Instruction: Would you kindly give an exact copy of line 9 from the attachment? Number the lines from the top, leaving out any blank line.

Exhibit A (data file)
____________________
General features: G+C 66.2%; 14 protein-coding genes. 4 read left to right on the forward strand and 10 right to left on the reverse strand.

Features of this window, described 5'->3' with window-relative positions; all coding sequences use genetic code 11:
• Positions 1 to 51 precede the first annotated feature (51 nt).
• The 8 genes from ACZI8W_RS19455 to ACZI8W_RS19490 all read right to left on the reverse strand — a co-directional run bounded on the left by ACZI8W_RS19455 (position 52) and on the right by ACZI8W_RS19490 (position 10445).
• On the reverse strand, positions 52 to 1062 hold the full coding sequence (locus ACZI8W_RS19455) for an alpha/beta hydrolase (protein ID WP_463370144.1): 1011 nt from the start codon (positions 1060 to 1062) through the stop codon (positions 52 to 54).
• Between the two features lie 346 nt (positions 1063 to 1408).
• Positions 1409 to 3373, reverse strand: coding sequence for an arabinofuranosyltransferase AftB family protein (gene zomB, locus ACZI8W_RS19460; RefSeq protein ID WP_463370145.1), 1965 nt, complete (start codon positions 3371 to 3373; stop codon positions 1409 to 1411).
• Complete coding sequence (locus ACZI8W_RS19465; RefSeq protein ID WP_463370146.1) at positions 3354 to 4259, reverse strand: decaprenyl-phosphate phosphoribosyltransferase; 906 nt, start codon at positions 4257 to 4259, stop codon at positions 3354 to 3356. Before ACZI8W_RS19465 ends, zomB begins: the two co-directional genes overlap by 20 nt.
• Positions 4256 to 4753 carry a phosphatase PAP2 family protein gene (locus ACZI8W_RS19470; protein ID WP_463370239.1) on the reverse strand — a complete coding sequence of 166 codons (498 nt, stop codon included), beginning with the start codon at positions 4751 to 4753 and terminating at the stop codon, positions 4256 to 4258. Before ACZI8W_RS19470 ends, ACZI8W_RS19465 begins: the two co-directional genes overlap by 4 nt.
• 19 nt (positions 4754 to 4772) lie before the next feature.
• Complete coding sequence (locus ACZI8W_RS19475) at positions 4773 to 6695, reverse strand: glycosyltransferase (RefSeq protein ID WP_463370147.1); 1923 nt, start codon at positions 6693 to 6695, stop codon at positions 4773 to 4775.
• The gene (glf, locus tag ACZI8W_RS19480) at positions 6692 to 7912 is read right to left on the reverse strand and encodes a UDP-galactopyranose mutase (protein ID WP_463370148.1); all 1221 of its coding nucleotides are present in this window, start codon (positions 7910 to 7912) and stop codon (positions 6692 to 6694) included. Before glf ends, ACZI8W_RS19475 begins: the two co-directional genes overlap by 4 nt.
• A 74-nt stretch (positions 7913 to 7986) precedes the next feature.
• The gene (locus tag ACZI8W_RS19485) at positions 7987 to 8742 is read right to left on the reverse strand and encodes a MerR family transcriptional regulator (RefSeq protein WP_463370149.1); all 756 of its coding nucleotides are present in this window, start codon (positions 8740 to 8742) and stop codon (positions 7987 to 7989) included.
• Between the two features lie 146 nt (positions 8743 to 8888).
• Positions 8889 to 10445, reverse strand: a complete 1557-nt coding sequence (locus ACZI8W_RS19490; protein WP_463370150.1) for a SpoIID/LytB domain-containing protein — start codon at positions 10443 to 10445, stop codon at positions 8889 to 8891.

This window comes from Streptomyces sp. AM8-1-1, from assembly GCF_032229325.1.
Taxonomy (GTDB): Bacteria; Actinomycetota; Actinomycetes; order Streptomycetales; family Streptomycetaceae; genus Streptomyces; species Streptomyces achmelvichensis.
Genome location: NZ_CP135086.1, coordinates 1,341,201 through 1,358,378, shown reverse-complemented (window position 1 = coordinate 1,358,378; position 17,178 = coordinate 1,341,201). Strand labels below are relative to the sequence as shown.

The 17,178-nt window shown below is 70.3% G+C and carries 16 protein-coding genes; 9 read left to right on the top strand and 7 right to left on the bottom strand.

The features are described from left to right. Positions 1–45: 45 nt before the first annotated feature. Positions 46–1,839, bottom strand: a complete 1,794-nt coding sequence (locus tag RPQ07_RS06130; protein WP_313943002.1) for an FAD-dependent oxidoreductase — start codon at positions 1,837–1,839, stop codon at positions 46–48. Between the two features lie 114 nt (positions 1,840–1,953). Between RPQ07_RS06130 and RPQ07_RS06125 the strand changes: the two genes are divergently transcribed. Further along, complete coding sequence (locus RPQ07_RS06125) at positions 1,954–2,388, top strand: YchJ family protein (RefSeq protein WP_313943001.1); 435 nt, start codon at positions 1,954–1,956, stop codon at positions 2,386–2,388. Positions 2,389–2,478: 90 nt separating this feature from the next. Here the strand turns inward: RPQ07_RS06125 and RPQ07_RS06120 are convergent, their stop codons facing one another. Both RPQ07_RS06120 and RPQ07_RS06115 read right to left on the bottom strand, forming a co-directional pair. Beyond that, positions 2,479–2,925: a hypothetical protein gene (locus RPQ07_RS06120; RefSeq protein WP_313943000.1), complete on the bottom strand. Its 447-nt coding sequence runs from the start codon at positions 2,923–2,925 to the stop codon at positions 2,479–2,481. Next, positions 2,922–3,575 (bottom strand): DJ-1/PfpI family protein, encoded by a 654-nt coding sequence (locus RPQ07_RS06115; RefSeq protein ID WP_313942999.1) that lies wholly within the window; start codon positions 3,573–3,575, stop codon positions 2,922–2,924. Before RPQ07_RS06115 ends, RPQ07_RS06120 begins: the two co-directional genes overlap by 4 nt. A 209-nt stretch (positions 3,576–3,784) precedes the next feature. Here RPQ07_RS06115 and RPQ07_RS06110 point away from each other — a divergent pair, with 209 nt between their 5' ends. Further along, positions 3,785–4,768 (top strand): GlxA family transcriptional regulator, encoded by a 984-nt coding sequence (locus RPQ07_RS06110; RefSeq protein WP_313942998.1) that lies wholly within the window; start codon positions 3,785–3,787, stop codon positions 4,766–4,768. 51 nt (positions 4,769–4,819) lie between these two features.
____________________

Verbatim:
• Positions 4256 to 4753 carry a phosphatase PAP2 family protein gene (locus ACZI8W_RS19470; protein ID WP_463370239.1) on the reverse strand — a complete coding sequence of 166 codons (498 nt, stop codon included), beginning with the start codon at positions 4751 to 4753 and terminating at the stop codon, positions 4256 to 4258. Before ACZI8W_RS19470 ends, ACZI8W_RS19465 begins: the two co-directional genes overlap by 4 nt.